After more than five years of analyzing properties, conducting environmental studies and weighing the options, Whatcom County Council has set the site of Whatcom County’s future jail in stone.
The site became official when the county council voted to buy a 39-acre site on LaBounty Drive in Ferndale for $6.1 million plus closing costs. The resolution passed 6–1 at a regular session November 26, with council member Barbara Brenner opposed.
Prior to the vote, eight county residents spoke against the purchase, arguing that more resources should be devoted to alternative means of justice. Joy Gilfilen, president of the Restorative Community Coalition, said there are better ways to reduce overcrowding than investing heavily in a jail facility.
“With the amount being spent on this new jail, make no mistake – you are voting for a prison industry in Whatcom County,” she said. “There are many other ways to reduce overcrowding.”
Gilfilen and other speakers stressed the benefits of restorative justice, a process that seeks to reconcile criminals with their victims and focuses on community service as an alternative to incarceration. The approach results in perpetrators and victims healing from conflict and restoring their place in society, while costing less than incarceration, Gilfilen said.
“I urge everyone to take a few minutes to Google ‘restorative justice,’” said Western Washington University senior Eve Moss. “You’ll find many positive examples of its success.”
Council members responded that the new jail is a dire need given the cramped conditions and quality of the current jail in Bellingham, and that it would not take away from the county’s support of alternative justice programs.
“I think alternative programming in our justice system is a very important topic that we are going to address,” council member Ken Mann said. “Right now, we know we need a new jail, we know we need a place to put it, and this is a very good place. We’ve spent a long time looking at it and it’s not being rushed. I hope the people who spoke tonight remain engaged in the real work of designing the jail and the programming that goes along with it.”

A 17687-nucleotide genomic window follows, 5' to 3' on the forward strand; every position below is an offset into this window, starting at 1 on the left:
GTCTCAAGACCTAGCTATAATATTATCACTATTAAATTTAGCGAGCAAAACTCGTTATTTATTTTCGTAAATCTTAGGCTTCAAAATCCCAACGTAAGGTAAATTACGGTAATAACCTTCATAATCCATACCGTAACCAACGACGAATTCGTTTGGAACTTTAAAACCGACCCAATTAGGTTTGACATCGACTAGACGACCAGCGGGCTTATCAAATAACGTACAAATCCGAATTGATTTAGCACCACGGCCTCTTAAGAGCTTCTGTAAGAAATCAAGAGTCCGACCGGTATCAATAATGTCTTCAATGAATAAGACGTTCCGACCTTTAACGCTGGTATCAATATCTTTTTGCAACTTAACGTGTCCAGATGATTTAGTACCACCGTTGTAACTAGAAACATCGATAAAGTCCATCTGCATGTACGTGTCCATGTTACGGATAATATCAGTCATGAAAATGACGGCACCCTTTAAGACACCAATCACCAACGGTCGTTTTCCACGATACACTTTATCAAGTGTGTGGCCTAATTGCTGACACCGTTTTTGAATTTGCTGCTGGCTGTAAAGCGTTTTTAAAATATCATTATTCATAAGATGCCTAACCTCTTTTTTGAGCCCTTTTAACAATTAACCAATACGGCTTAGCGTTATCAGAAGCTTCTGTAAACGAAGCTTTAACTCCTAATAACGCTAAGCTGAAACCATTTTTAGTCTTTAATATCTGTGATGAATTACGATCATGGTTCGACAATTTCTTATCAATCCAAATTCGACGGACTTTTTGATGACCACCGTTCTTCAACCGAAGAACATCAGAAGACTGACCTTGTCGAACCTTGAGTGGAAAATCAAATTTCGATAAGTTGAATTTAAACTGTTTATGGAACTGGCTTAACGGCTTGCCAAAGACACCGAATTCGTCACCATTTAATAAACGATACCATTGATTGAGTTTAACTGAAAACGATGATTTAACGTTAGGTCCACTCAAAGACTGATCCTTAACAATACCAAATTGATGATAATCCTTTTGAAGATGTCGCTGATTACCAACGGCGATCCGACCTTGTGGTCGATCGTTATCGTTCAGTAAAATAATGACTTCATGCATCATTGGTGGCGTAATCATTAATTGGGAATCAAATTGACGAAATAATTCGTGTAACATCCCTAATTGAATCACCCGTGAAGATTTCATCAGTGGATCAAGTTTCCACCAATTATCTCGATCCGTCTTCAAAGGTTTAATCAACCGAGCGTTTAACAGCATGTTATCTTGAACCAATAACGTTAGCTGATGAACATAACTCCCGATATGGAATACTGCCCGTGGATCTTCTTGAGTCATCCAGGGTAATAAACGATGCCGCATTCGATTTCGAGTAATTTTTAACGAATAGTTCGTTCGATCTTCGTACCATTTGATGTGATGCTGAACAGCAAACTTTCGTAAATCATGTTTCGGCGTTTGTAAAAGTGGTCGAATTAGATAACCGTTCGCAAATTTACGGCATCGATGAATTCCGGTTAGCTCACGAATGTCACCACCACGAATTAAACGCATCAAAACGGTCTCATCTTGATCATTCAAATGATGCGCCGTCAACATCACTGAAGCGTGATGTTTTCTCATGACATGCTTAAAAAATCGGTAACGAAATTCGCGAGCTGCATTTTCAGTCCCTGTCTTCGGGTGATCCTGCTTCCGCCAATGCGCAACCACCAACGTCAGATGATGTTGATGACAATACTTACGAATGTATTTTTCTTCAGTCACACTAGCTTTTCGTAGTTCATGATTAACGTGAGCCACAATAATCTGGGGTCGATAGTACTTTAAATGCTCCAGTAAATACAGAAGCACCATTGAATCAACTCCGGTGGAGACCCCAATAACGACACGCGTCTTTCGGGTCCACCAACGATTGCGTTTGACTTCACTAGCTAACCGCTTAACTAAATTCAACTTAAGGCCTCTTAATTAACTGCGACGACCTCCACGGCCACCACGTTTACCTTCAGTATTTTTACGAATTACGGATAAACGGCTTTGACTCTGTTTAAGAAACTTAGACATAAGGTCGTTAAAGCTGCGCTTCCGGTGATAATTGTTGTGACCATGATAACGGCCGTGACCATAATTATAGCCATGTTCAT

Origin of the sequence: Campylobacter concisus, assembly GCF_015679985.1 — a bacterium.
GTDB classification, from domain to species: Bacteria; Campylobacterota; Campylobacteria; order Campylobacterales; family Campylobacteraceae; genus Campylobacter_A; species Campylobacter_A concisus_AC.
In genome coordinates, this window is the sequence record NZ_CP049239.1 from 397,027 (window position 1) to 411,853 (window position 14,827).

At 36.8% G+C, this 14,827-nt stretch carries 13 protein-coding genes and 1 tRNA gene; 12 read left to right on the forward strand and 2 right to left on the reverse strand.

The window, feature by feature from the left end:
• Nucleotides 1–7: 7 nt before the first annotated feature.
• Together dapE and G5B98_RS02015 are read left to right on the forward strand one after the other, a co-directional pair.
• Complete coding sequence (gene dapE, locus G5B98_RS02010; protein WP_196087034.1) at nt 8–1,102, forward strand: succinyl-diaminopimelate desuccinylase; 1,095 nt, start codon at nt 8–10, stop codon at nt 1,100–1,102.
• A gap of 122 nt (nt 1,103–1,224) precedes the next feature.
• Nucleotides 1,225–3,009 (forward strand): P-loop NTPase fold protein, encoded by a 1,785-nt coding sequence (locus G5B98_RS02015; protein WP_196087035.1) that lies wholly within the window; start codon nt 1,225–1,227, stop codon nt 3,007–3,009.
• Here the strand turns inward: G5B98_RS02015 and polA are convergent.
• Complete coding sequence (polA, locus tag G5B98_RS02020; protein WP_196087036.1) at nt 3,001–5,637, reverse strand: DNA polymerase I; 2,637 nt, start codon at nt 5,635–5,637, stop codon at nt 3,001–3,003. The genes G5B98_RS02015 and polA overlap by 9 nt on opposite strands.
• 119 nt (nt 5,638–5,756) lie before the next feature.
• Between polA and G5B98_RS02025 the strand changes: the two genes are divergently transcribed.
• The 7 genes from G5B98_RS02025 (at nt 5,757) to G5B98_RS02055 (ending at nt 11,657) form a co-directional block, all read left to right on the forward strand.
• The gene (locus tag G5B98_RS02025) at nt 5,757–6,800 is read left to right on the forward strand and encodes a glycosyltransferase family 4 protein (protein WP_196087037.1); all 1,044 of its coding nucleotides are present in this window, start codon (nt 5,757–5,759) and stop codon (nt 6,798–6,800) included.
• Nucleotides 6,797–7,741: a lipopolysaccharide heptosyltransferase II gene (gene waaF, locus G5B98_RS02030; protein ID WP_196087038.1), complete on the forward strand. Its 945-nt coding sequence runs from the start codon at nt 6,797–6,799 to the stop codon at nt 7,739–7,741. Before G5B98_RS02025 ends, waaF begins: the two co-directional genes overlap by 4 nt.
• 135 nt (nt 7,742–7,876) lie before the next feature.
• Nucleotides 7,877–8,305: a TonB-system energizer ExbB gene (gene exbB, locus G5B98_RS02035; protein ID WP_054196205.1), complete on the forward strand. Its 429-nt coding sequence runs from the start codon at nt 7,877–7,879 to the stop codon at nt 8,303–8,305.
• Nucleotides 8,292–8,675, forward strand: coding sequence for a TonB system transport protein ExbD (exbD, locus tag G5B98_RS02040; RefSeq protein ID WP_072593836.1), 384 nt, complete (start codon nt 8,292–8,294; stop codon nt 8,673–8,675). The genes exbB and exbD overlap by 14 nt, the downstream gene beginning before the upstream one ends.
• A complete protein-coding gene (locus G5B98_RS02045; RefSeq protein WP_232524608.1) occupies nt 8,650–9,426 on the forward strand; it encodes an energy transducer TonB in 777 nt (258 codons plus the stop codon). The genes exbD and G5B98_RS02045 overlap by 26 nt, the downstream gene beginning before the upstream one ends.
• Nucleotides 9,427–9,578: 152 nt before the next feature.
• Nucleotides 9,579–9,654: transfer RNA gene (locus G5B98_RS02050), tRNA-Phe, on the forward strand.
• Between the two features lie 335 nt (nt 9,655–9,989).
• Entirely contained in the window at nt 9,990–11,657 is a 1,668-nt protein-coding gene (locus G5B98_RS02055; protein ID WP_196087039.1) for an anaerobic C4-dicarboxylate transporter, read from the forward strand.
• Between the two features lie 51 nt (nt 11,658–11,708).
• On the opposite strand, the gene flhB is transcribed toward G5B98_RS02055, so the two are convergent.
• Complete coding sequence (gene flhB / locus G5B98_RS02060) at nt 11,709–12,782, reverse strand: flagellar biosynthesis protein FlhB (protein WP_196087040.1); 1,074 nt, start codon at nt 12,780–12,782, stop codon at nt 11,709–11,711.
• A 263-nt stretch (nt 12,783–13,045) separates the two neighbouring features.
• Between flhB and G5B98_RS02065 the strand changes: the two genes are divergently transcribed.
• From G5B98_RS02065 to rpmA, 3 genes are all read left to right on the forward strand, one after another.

Brenner agreed that matters of alternative justice would be important topics in future jail discussions. She pointed out the council’s support of the drug court and her desire for a mental health court, which would link mentally ill perpetrators with long-term mental health care. The drug court gives offenders with minor drug charges alternatives to jail time.
“We didn’t reduce our funding of the drug court, and I have been wanting a mental health court for years,” Brenner said. “We’ll be working towards establishing a mental health court whether we get the new jail or not.”
Under the latest plans, the new jail would cost an estimated $109 million to build, but councilmembers have stated their desire to plan for a cheaper jail. A bond measure to fund construction of the new jail will have to pass a countywide vote.
Brenner voted against purchasing the site on LaBounty Drive in Ferndale because of concerns about pollution on the property, and she proposed an amendment to the purchase language that would hold the seller liable if any pollution were found during initial construction of the jail. County executive Jack Louws said testing at the site had eliminated any doubt in his mind about pollution on the site.
“We have done the due diligence to check out the property,” he said. “In 2008, Whatcom Environmental dug test pits that came back negative. Some members of the public questioned their results so we spent tens of thousands of dollars in the last several months retesting the site. Everything has come back 100 percent clean.”
The council voted down Brenner’s amendment before approving the resolution to purchase the jail site.
Jail planners DLR Group, Shockey Planning Group and county officials will now move forward with the design of the new jail. Planners will have to work with the city of Ferndale to determine how sewage from the facility will be managed. Ferndale is in the process of upgrading its sewage treatment facilities, which may necessitate temporary onsite sewage treatment at the jail.
Current plans call for a two-phase construction building a 521-bed jail by 2017 and a possible expansion to 649 beds by 2026. Construction of facility would cost around $79 million, and the design, permitting, $6.1 million price of the property and other costs would bring the total price tag to around $109 million.
Council members and executive Louws have said the key will be striking a balance between what the county needs and what it can afford.